A few weeks ago on a very rainy Sunday we stoped to go apple picking in Rougemont, Qc. Our friend (who was doing the driving) had picked out a place with honeycrisp apples, the Abbaye cistercienne Notre-Dame de Nazareth. Yes, apples grown by monks!
Unfortunately when we got there there were no honeycrisps to be seen on any of the trees. So we picked some Cortlands instead. Look at them, these are just a glimpse of the ones we picked:
And the pie I baked:
Rather than copying out the recipes I used, since they are all available online, I’m going to link to them and put some comments.
Apple muffins from the Girl Who Ate Everything While at first I was a bit hesitant to add the full amount of sugar and oil, I’m glad I did. These muffins turned out delicious, a lot like the muffins you would buy at a coffeeshop. A wee bit greasy (to me, Dave said they were fine), I would try using melted butter next time. Interesting point: when the batter is all mixed up, its almost like cookie batter! I rolled balls in the palms of my hands and stuck them in the muffin cups, and they turned out fine.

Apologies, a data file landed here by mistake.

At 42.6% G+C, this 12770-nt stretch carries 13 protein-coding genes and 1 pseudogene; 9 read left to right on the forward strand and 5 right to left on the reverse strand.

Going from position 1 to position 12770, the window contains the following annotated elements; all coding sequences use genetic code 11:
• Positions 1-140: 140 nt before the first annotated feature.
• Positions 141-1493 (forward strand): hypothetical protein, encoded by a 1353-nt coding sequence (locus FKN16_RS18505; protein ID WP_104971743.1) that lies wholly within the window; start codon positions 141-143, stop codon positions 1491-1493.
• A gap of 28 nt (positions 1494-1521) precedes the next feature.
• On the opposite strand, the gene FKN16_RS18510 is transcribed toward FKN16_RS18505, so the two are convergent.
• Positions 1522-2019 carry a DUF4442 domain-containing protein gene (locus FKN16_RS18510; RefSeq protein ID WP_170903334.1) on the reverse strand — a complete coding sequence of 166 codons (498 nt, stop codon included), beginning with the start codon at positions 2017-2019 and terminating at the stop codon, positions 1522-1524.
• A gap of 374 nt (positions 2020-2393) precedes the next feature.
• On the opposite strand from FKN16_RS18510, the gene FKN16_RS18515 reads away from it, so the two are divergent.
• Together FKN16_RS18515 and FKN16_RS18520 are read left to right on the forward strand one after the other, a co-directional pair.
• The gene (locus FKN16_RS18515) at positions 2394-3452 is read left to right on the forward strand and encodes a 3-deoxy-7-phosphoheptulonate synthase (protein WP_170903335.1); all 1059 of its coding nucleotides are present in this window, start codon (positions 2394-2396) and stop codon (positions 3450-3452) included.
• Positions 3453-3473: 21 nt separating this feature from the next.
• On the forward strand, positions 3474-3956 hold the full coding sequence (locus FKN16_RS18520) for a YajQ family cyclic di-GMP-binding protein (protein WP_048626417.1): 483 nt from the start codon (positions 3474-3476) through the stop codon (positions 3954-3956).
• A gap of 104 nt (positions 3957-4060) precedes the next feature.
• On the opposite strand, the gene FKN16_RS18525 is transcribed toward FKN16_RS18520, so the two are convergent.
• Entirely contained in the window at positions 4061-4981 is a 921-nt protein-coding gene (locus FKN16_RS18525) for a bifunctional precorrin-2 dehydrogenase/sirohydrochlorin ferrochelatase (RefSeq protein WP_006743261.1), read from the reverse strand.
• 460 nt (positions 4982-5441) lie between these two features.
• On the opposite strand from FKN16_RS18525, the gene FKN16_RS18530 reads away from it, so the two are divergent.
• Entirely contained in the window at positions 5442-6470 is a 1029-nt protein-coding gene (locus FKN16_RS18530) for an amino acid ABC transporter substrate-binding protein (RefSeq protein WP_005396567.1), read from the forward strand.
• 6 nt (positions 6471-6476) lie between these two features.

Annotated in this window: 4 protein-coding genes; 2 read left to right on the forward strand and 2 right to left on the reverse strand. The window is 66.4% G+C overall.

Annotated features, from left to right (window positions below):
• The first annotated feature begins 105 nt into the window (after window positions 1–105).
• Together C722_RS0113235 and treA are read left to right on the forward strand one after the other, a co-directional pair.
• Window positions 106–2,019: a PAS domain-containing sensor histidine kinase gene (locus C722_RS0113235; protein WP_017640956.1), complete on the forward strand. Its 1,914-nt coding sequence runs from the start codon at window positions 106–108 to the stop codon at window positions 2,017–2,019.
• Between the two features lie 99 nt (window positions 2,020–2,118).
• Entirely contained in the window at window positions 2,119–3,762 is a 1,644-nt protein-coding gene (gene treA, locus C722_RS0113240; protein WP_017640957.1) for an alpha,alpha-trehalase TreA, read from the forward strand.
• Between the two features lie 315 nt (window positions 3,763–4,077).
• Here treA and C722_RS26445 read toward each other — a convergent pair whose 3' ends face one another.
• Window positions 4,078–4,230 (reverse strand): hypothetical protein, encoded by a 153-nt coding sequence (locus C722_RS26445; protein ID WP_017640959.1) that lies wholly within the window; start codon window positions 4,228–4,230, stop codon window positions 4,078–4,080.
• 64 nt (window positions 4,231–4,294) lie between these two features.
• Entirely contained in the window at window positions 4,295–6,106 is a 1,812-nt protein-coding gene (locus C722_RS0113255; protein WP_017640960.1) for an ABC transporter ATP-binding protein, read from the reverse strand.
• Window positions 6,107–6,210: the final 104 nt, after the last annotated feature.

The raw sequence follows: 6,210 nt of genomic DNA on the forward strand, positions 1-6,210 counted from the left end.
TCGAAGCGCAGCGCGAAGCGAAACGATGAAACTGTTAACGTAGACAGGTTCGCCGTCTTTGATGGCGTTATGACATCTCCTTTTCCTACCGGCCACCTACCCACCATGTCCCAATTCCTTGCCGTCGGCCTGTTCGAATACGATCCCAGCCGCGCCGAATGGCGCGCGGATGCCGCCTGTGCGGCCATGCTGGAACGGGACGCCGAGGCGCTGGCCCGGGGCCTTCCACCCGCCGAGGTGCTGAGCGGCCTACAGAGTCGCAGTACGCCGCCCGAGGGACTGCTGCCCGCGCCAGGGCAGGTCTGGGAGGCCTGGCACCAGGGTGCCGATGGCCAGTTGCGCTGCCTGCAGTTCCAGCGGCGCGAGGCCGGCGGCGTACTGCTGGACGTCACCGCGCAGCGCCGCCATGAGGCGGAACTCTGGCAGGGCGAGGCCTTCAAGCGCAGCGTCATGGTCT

Applesauce from food in jars My go-to source for anything canning related. I made one batch plain, another with lots of spice. I preserved some in large jars, some in small jars, to be enjoyed over the winter, on top of pork chops and mixed into yogourt and oatmeal.
Apple pie from Joy the baker. I cheated a bit here: I didn’t make the pie crust as outlined here, I used my standard Martha recipe, and I didn’t let the apples sit as long as required. But it still turned out delicious. I mounded the apples into the pie, and it was nice and meaty. Just a small slice was perfect as an after dinner treat. If you’re used to having soggy apple pies, you definitely need to check this recipe out.